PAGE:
ABU DHABI, Dec 6 (Reuters) – Pegging the United Arab Emirates’ currency to the U.S. dollar is still the best choice for the Gulf oil-producing country, its central bank governor Sultan Nasser al-Suweidi said on Monday.
Suweidi’s comments come after the UAE economy minister last week said Gulf countries should discuss whether to shift their currency pegs to a basket of international currencies instead of the dollar.
“Sixty to 65 percent of the UAE trade is denominated in U.S. dollars so it is important to keep our peg to the dollar,” Suweidi told a news conference ahead of a summit of Gulf Arab rulers in the UAE capital of Abu Dhabi.
“We have lots of investments in the U.S. and the U.S has deep markets for investing, so the dollar for us is the most important currency.”
Periods of dollar weakness combined with higher inflation in the Gulf tend to revive questions about the viability of currency pegs to the U.S. dollar in the world’s top oil exporting region.
Kuwait is the only Gulf oil exporter tracking a currency basket, after ditching the dollar peg in 2007.
The dollar .DXY recouped some losses on Monday from a renewed focus on U.S. monetary policy easing, pulling up off two-week lows against the euro.
Inflation in the Gulf is on the rise again as oil-based economies recover from last year’s downturn and regional debt woes, but it is well below record double-digit highs seen in most countries in 2008.
“We have inflation under control and supervision. There is no issue here at all,” Suweidi said.
“Inflation stemming from economic sectors … like real estate … has thank God now ceased to cause problems and therefore I think inflation will not return to the UAE for many years to come,” he said.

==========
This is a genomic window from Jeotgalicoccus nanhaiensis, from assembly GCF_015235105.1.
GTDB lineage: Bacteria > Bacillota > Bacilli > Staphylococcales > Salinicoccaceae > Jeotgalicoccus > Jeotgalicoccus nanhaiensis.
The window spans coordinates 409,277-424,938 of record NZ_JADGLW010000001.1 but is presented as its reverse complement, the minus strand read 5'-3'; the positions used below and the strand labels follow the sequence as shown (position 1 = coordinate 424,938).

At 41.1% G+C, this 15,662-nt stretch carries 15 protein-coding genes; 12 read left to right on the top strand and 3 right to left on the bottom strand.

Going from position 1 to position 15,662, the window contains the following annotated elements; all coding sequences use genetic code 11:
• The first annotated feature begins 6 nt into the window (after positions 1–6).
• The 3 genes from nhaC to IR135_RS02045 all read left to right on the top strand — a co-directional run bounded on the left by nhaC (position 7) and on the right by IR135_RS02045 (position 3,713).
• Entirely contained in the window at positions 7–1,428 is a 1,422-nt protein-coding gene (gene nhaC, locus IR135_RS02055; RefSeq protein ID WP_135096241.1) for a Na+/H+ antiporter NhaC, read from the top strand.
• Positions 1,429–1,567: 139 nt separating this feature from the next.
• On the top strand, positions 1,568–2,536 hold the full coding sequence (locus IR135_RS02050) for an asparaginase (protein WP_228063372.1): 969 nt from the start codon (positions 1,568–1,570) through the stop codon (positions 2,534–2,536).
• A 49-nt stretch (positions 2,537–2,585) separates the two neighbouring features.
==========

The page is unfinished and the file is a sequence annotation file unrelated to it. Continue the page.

UAE consumer prices climbed to an 18-month high of 1.9 percent in October, but pressures are muted due to the fallout from Dubai’s debt woes. Inflation hit a record high of 12.3 percent in 2008, when the dollar peg came under pressure.
Forwards now price in 0.1 percent weakening in a year for the UAE dirham AED1Y= compared with 3.7 percent appreciation at the height of 2007 speculation that imported inflation would force the region to abandon its dollar pegs.
Suweidi also said the UAE’s position on rejoining a planned Gulf monetary union was unchanged, indicating the world’s third-largest crude exporter may come back to the project only after the single currency is launched.
“Nothing new under the sun. The Emirates is still on its position, we are giving our brothers the chance to speed up the process … and (then) we see their experience,” he said.
He declined to explain why the UAE is holding back.
The second-largest Arab economy withdrew from the project last year in protest at a decision to locate the joint monetary council in rival Saudi Arabia. UAE policymakers have been saying that rejoining was not on the table unless it is profitable.
Only Saudi Arabia, Kuwait, Qatar and Bahrain in the six-nation Gulf Cooperation Council remained committed to forming the long-delayed monetary union.
But the project, expected to be discussed at the Dec 6-7 summit, saw little progress this year with the euro zone debt crisis limiting its appeal.